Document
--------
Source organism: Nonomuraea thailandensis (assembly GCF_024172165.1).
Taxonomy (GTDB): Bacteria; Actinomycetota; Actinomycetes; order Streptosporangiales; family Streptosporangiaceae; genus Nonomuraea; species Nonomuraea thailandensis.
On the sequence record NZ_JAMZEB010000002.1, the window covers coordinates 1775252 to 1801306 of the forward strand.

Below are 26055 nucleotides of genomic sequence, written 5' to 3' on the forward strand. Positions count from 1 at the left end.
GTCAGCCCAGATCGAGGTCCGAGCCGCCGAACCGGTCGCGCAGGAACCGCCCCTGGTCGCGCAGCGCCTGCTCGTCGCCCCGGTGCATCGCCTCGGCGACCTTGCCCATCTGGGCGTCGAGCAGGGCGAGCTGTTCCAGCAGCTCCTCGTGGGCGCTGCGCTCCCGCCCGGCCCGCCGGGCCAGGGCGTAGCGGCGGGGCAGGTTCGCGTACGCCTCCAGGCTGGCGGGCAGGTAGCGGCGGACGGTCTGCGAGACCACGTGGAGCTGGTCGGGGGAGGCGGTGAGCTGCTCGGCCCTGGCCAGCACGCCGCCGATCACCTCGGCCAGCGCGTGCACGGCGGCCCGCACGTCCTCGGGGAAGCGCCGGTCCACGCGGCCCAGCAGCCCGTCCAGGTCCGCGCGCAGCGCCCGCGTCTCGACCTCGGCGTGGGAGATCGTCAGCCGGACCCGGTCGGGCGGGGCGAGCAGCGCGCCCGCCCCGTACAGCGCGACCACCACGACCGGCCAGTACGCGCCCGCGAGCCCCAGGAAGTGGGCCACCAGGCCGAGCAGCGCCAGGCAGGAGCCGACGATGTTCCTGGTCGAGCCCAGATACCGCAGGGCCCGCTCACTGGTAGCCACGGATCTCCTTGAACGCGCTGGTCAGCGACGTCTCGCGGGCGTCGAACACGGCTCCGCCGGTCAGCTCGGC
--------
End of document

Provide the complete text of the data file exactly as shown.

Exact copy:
Source organism: Nonomuraea thailandensis (assembly GCF_024172165.1).
Taxonomy (GTDB): Bacteria; Actinomycetota; Actinomycetes; order Streptosporangiales; family Streptosporangiaceae; genus Nonomuraea; species Nonomuraea thailandensis.
On the sequence record NZ_JAMZEB010000002.1, the window covers coordinates 1775252 to 1801306 of the forward strand.

Below are 26055 nucleotides of genomic sequence, written 5' to 3' on the forward strand. Positions count from 1 at the left end.
GTCAGCCCAGATCGAGGTCCGAGCCGCCGAACCGGTCGCGCAGGAACCGCCCCTGGTCGCGCAGCGCCTGCTCGTCGCCCCGGTGCATCGCCTCGGCGACCTTGCCCATCTGGGCGTCGAGCAGGGCGAGCTGTTCCAGCAGCTCCTCGTGGGCGCTGCGCTCCCGCCCGGCCCGCCGGGCCAGGGCGTAGCGGCGGGGCAGGTTCGCGTACGCCTCCAGGCTGGCGGGCAGGTAGCGGCGGACGGTCTGCGAGACCACGTGGAGCTGGTCGGGGGAGGCGGTGAGCTGCTCGGCCCTGGCCAGCACGCCGCCGATCACCTCGGCCAGCGCGTGCACGGCGGCCCGCACGTCCTCGGGGAAGCGCCGGTCCACGCGGCCCAGCAGCCCGTCCAGGTCCGCGCGCAGCGCCCGCGTCTCGACCTCGGCGTGGGAGATCGTCAGCCGGACCCGGTCGGGCGGGGCGAGCAGCGCGCCCGCCCCGTACAGCGCGACCACCACGACCGGCCAGTACGCGCCCGCGAGCCCCAGGAAGTGGGCCACCAGGCCGAGCAGCGCCAGGCAGGAGCCGACGATGTTCCTGGTCGAGCCCAGATACCGCAGGGCCCGCTCACTGGTAGCCACGGATCTCCTTGAACGCGCTGGTCAGCGACGTCTCGCGGGCGTCGAACACGGCTCCGCCGGTCAGCTCGGC